Rosamund Hodge's Cruel Beauty has been on my to-read list for sometime and I was thrilled to find it lived up to the hype. In this imaginative retelling of Beauty and the Beast, Nyx has been betrothed to the demon lord her whole life--and raised to kill him. Her family believes this will set her world (an alternate universe England with strong Roman overtones) free from the spell that confines them to their island beneath a parchment sky.
Nyx herself is willing, but bitter that she has been chosen over her sister because she is the expendable one. Not unnaturally, given the source material, she finds herself drawn to the demon lord in ways she did not expect. As she learns more about him and the spell-bound house he inhabits, she becomes more and more uncertain of her ability (or her desire) to follow through on the original plan.
There was so much I loved about this. The prose was gorgeous and smart. I loved all the well-placed allusions to Roman mythology. The book also reminded me of C. S. Lewis' Till We Have Faces, both for the rivalry between the sisters and the idea of deep sacrifices--I was thrilled to find in the author's note that this link was not accidental. And the allusions to T. S. Eliot's Four Quartets? Even better.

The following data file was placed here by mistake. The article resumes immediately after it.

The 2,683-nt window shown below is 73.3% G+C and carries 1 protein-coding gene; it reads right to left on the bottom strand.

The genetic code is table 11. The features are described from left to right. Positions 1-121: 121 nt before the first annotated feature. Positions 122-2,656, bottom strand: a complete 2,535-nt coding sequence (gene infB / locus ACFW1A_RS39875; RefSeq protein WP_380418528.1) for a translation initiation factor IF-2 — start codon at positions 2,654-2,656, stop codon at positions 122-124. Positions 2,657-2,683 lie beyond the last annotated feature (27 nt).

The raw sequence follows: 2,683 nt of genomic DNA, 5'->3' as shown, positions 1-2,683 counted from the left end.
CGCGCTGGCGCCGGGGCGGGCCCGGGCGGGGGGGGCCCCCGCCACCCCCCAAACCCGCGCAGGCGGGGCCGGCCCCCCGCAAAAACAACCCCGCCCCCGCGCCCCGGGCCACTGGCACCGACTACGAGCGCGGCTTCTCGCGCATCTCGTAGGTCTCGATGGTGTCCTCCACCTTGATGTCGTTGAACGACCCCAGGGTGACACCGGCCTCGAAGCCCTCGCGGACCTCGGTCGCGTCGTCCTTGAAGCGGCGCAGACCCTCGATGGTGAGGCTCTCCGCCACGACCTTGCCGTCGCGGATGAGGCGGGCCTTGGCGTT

But I loved, loved, the romance. Nyx was strong and prickly, the demon lord dark and quixotic and with a biting sense of humor. Just the kind of match-up I adore.
The novel wasn't perfect: I still have some confusion as to how Nyx was so easily able to obtain the demon lord's keys and I didn't love the love-triangle aspect here, but the strengths far outweigh the weaknesses.